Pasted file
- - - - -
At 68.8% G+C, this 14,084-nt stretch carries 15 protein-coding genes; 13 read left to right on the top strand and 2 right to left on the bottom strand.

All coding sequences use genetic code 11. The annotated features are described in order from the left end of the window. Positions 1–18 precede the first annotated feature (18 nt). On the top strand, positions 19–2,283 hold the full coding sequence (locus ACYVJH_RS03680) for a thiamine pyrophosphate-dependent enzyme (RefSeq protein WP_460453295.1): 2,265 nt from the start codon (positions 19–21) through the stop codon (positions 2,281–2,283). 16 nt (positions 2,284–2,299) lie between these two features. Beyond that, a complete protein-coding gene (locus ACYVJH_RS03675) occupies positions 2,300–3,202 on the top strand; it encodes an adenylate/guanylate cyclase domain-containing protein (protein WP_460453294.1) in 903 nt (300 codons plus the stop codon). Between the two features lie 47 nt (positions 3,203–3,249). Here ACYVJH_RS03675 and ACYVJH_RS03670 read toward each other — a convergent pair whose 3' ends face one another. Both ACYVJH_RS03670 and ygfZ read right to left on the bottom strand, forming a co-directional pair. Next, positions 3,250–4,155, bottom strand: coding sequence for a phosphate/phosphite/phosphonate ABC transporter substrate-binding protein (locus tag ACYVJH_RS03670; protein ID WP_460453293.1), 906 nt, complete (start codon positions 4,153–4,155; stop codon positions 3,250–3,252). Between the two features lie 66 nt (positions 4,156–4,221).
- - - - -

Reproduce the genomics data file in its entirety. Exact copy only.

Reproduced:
At 68.8% G+C, this 14,084-nt stretch carries 15 protein-coding genes; 13 read left to right on the top strand and 2 right to left on the bottom strand.

All coding sequences use genetic code 11. The annotated features are described in order from the left end of the window. Positions 1–18 precede the first annotated feature (18 nt). On the top strand, positions 19–2,283 hold the full coding sequence (locus ACYVJH_RS03680) for a thiamine pyrophosphate-dependent enzyme (RefSeq protein WP_460453295.1): 2,265 nt from the start codon (positions 19–21) through the stop codon (positions 2,281–2,283). 16 nt (positions 2,284–2,299) lie between these two features. Beyond that, a complete protein-coding gene (locus ACYVJH_RS03675) occupies positions 2,300–3,202 on the top strand; it encodes an adenylate/guanylate cyclase domain-containing protein (protein WP_460453294.1) in 903 nt (300 codons plus the stop codon). Between the two features lie 47 nt (positions 3,203–3,249). Here ACYVJH_RS03675 and ACYVJH_RS03670 read toward each other — a convergent pair whose 3' ends face one another. Both ACYVJH_RS03670 and ygfZ read right to left on the bottom strand, forming a co-directional pair. Next, positions 3,250–4,155, bottom strand: coding sequence for a phosphate/phosphite/phosphonate ABC transporter substrate-binding protein (locus tag ACYVJH_RS03670; protein ID WP_460453293.1), 906 nt, complete (start codon positions 4,153–4,155; stop codon positions 3,250–3,252). Between the two features lie 66 nt (positions 4,156–4,221).